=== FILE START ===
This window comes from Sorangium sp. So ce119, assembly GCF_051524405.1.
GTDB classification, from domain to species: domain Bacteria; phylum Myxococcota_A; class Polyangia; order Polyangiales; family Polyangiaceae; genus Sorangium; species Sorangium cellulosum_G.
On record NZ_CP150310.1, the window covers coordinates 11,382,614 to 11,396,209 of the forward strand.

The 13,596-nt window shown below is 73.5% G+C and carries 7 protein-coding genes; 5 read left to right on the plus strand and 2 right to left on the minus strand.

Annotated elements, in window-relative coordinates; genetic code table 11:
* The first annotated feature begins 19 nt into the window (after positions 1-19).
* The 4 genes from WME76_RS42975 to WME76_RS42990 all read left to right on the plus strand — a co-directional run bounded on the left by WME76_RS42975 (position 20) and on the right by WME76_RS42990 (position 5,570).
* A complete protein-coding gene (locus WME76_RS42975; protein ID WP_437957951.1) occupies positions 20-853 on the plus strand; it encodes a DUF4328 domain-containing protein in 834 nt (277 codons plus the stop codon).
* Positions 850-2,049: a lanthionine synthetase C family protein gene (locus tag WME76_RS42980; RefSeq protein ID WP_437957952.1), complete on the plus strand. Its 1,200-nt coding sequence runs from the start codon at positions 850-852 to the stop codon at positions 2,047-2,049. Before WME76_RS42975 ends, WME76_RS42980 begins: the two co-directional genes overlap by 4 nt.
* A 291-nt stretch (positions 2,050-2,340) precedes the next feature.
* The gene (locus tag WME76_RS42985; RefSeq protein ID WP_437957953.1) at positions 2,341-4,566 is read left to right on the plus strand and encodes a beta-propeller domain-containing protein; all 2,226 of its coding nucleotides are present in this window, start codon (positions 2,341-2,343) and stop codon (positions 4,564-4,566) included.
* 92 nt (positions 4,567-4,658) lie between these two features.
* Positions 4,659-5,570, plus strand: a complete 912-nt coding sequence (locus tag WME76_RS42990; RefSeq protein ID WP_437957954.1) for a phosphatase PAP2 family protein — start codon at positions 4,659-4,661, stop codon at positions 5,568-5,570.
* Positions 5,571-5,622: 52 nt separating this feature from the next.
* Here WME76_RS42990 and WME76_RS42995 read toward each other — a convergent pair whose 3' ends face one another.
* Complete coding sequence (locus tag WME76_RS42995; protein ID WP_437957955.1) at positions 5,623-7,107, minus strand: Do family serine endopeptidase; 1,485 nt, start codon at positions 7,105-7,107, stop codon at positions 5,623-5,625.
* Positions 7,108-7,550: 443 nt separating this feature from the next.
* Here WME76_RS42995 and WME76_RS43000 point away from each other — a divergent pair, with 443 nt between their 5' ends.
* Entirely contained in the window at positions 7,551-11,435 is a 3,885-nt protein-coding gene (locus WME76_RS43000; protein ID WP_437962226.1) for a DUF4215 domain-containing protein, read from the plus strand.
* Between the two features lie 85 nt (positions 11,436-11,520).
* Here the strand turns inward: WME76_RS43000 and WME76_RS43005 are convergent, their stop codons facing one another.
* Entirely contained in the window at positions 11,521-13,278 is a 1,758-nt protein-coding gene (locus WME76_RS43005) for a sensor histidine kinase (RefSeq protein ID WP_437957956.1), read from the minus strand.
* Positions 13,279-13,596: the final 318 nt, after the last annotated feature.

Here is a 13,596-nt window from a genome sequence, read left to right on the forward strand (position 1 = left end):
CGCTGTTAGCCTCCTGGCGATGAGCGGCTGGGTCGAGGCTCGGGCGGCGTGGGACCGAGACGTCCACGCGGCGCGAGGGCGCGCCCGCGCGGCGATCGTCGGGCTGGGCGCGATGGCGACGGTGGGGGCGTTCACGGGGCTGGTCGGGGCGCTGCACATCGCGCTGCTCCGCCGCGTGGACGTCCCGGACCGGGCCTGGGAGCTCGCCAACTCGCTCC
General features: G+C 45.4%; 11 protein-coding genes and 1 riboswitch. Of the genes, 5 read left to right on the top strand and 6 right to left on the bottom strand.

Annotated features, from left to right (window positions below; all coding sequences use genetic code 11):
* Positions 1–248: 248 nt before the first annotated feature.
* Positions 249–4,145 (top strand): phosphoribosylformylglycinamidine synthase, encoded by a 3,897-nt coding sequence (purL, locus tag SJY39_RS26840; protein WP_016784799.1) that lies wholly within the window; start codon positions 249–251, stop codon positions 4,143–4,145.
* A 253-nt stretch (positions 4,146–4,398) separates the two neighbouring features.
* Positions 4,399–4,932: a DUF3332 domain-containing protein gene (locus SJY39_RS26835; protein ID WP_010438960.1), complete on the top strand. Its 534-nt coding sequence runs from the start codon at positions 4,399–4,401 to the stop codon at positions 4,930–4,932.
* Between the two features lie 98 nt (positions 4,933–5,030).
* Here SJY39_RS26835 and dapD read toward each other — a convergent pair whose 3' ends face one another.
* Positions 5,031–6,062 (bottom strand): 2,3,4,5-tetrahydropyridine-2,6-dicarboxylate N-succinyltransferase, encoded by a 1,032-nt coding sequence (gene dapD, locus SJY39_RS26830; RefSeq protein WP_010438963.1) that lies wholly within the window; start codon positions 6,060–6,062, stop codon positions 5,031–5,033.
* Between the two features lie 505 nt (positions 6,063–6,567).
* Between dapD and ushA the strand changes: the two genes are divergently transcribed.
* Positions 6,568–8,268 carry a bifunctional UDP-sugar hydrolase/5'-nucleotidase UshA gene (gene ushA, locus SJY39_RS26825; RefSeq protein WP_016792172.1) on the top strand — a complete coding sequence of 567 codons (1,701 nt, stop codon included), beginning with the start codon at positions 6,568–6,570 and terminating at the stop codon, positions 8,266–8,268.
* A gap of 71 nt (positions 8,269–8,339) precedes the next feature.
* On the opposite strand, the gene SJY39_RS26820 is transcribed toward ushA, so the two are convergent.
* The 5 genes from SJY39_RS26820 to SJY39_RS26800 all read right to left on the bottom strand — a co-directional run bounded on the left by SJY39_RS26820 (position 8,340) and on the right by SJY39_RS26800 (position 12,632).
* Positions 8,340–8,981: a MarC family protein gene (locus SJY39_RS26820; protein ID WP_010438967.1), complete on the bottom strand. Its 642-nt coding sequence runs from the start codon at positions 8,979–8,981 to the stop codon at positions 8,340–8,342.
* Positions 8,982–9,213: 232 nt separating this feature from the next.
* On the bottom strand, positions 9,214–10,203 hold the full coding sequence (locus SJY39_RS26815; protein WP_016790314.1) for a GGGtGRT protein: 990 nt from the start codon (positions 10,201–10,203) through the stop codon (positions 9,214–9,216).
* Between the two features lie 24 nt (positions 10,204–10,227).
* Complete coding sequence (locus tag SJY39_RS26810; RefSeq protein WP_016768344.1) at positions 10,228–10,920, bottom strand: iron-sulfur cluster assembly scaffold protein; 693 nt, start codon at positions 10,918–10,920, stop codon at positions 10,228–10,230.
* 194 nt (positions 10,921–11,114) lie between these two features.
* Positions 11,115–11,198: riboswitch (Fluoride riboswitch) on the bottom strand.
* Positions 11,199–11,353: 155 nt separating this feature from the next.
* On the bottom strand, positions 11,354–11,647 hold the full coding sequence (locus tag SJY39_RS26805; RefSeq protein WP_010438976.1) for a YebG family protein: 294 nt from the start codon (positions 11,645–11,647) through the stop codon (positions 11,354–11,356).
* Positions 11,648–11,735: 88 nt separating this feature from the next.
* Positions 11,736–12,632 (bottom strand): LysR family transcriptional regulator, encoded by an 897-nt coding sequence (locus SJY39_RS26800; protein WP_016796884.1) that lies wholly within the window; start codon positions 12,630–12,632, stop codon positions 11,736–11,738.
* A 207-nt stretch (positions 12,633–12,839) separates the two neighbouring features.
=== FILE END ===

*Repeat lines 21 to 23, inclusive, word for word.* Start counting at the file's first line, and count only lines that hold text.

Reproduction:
* Here the strand turns inward: WME76_RS43000 and WME76_RS43005 are convergent, their stop codons facing one another.
* Entirely contained in the window at positions 11,521-13,278 is a 1,758-nt protein-coding gene (locus WME76_RS43005) for a sensor histidine kinase (RefSeq protein ID WP_437957956.1), read from the minus strand.
* Positions 13,279-13,596: the final 318 nt, after the last annotated feature.